Based on the high prevalence of thrombophilia and incidence of portal vein thrombosis in INCPH patients, several investigators have incriminated thrombosis of small intrahepatic portal veins as an important etiological factor in the development of this disorder.6, 30 Additionally, a trend toward poor prognosis has been reported in patients with INCPH who develop portal vein thrombosis.6 As a result, anticoagulation therapy has been proposed by several investigators to prevent disease progression and to maintain portal vein patency.6, 32, 98 However, considering the fact that gastrointestinal bleeding is the main complication of INCPH and the uncertain role of thrombophilia in the pathogenesis, this treatment is still a matter of debate and cannot be generally implicated until more solid data are present. Nonetheless, we believe that anticoagulation therapy must be considered in patients with underlying prothrombotic conditions and in patients who develop portal vein thrombosis.
Generally, patients with isolated INCPH have a normal liver function and the complications of portal hypertension can be managed successfully with endoscopic therapy and shunting. However, several reports describing liver transplantation in patients with INCPH have been published. The reported indications requiring liver transplantation in these patients were medical unmanageable portal hypertension, hepatopulmonary syndrome, hepatic encephalopathy, and progressive hepatic failure.49, 63, 78 Recently, Karsinskas et al. described a small cohort of INCPH patients treated with liver transplantation.63 The main indication for liver transplantation was medically unmanageable severe portal hypertension; a minority was listed because of hepatic encephalopathy. Notwithstanding the fact that resistant bleeding in INCPH patients should be treated with portosystemic shunting before considering the option of liver transplantation, only two patients underwent pretransplantation portosystemic shunting procedures (e.g., TIPS and mesocaval shunt). Presumably, the high frequency of cirrhosis misdiagnoses in these patients led to early referral for liver transplantation. To prevent unnecessary liver transplantation in these patients, early discrimination between cirrhosis and INCPH is extremely important. Based on small-sized cohorts (with limited follow-up), post-transplantation outcome in these patients is good and INCPH tends not to recur.63, 99, 100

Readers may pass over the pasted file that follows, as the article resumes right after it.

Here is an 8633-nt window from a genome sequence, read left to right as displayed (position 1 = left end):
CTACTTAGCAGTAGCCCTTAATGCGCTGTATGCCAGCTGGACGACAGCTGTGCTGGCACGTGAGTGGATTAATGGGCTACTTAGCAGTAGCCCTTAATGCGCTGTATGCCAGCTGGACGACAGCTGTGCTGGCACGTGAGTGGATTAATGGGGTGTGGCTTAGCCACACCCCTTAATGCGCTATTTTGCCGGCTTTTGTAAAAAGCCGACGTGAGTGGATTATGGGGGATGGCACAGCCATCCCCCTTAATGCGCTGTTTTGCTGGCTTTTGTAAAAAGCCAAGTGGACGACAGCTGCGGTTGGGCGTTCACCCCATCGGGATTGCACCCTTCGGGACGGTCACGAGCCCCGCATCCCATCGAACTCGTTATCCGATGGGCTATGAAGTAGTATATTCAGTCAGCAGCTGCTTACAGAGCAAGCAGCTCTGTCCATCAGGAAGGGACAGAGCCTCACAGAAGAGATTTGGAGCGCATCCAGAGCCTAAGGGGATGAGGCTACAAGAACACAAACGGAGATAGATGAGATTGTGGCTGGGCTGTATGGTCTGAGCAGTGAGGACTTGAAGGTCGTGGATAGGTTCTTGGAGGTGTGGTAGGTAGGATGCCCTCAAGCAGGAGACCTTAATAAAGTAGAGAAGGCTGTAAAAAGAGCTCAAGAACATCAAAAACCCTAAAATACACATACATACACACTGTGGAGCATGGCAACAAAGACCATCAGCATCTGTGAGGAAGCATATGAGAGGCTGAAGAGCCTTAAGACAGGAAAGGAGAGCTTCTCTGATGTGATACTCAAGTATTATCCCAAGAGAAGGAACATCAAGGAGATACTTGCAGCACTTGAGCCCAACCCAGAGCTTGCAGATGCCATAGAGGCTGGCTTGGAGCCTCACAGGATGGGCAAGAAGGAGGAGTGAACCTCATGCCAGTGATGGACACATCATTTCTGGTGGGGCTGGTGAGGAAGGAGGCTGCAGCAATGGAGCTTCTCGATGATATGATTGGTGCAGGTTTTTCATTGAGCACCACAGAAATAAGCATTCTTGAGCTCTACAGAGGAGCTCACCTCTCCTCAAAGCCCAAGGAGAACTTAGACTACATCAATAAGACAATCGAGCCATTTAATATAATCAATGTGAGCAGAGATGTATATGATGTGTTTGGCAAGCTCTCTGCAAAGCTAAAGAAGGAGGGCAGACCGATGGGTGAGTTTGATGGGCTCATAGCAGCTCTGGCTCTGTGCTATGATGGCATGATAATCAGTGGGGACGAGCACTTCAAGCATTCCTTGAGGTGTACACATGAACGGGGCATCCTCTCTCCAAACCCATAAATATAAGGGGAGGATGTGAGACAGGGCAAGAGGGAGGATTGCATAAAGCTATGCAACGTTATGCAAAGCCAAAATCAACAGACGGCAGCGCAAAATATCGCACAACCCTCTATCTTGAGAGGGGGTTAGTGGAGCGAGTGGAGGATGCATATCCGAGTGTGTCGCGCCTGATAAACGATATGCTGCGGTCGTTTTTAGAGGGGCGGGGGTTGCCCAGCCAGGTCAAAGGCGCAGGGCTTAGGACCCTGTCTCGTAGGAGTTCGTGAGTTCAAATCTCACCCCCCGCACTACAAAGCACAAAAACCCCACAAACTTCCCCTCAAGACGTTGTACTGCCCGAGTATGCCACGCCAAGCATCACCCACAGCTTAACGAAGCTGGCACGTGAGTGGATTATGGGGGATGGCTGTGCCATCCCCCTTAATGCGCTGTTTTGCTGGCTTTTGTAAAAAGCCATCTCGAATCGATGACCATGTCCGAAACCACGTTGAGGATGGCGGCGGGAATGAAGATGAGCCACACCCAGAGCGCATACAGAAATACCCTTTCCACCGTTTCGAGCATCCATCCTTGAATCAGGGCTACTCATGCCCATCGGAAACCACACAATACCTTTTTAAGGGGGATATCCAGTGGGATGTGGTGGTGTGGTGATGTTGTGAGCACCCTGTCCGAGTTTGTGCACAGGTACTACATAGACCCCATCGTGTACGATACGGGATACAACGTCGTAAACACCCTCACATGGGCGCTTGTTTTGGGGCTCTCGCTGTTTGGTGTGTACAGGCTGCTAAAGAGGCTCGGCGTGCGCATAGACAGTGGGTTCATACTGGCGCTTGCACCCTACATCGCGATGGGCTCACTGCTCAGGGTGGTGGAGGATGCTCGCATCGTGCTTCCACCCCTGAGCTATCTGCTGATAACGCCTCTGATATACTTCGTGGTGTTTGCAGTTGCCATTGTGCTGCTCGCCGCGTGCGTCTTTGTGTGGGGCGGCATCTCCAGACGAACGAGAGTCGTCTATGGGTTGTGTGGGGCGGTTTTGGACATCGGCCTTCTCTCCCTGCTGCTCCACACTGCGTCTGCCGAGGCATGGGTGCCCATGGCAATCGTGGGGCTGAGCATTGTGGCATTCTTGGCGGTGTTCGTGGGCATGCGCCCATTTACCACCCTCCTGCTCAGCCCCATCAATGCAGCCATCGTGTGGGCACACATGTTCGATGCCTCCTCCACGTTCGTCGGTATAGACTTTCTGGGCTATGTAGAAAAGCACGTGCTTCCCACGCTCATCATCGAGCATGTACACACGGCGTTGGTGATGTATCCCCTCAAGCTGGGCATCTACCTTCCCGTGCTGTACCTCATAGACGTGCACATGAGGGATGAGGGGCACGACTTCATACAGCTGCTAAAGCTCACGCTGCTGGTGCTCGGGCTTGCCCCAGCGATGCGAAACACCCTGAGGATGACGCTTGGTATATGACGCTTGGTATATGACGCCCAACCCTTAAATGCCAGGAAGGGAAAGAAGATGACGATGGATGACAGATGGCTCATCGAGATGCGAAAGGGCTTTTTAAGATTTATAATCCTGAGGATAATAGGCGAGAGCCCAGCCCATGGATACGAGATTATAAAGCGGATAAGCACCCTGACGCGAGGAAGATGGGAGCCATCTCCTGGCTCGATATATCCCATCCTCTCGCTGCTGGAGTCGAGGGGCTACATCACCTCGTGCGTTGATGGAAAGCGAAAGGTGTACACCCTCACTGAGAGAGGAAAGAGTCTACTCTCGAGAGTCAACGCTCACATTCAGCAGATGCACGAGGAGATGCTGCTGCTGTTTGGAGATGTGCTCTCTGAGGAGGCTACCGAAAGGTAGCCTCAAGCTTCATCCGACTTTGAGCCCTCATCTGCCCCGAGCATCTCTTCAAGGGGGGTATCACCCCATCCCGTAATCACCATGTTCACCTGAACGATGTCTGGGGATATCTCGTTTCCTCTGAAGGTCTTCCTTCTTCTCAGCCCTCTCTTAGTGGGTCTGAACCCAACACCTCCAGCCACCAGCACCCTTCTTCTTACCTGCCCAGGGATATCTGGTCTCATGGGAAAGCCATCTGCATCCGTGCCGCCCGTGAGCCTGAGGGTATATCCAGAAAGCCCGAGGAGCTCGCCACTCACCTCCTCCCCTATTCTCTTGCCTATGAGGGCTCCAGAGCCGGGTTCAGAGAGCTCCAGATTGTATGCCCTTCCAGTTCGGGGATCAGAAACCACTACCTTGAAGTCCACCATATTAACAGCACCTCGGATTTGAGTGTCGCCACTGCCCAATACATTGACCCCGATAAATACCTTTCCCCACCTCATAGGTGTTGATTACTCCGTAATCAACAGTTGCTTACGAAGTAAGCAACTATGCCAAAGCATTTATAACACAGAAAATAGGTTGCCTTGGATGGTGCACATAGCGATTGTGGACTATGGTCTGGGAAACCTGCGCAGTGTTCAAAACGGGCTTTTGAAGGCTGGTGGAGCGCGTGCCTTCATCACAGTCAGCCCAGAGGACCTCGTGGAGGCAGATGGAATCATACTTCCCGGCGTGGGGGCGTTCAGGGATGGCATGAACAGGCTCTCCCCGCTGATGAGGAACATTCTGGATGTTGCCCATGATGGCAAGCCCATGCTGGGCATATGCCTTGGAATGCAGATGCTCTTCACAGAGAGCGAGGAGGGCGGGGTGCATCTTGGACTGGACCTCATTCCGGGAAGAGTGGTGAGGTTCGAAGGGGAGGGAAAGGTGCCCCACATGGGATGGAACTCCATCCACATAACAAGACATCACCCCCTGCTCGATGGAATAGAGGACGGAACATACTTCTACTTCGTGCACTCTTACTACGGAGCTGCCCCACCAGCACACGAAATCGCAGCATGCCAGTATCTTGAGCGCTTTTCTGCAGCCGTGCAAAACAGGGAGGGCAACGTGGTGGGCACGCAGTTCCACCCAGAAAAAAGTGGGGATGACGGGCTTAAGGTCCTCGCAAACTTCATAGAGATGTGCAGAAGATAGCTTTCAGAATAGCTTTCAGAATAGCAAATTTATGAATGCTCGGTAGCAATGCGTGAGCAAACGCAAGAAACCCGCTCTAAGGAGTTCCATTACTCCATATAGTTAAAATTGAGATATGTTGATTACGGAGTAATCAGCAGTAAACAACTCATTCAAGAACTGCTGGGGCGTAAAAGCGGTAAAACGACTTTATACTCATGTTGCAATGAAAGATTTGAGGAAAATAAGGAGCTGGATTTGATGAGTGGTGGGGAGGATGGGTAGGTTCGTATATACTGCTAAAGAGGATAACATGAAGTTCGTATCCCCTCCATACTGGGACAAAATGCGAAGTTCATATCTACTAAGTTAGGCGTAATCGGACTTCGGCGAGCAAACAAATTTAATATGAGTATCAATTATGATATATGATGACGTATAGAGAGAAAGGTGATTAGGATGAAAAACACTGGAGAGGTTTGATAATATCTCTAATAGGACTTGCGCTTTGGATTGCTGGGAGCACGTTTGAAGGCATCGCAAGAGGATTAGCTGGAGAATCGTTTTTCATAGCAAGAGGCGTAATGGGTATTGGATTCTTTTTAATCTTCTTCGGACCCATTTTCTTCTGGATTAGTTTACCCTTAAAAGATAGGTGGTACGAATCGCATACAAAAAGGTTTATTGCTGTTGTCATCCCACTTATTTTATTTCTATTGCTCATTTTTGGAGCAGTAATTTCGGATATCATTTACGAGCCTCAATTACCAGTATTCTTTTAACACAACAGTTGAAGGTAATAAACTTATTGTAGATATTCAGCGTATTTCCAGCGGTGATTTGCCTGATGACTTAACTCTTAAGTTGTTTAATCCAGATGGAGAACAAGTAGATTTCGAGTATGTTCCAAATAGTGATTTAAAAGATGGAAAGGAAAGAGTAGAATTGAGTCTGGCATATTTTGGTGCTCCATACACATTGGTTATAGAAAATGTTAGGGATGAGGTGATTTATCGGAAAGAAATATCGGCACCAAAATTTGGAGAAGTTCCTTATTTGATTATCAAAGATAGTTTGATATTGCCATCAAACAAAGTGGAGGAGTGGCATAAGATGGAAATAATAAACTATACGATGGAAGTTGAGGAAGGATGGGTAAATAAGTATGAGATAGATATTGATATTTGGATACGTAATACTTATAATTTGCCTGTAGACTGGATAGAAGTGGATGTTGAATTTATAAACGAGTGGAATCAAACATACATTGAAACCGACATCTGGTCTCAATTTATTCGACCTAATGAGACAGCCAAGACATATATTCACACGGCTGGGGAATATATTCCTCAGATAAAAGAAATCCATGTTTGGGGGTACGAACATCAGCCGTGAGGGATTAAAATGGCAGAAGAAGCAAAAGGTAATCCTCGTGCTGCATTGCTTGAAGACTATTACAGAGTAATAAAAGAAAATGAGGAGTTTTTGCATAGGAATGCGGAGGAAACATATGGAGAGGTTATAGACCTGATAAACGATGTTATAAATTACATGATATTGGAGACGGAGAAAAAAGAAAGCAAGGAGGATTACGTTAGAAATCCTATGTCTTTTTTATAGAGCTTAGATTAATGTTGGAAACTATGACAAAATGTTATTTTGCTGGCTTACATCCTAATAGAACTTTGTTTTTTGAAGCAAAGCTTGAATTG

Data on the etiology and management of INCPH are scarce, and currently applied diagnostic and therapeutic algorithms are based on personal experience or data from limited numbers of patients. The nomenclature concerning this clinical disorder has been ambiguent and has mainly depended on present histological features. To facilitate future studies and, subsequently, enhance our understanding of the disease, we propose INCPH as a uniform nomenclature for this disorder independent of the observed histopathological features. In Eastern patients, abdominally infectious disease has been incriminated as an important role in the development of INCPH; however, in Western patients, such a risk factor is lacking. Hypercoagulability may play an important role in INCPH. Despite the fact that data regarding treatment of variceal bleeding in INCPH patients are lacking, we recommend to follow the guidelines regarding cirrhotic variceal bleeding in these patients. In general, prognosis and survival of INCPH patients is good. However, liver failure might occur. Prospective multicenter cohort studies are needed to acquire reliable data regarding treatment and clinical outcome of this challenging disorder.
The authors are extremely grateful to Dr. P.E. Zondervan for critically reading parts of the manuscript for this article. The authors thank Dr. B. Liu for providing Fig. 1 and Dr. J. Verheij for providing Figs. 2 and 3.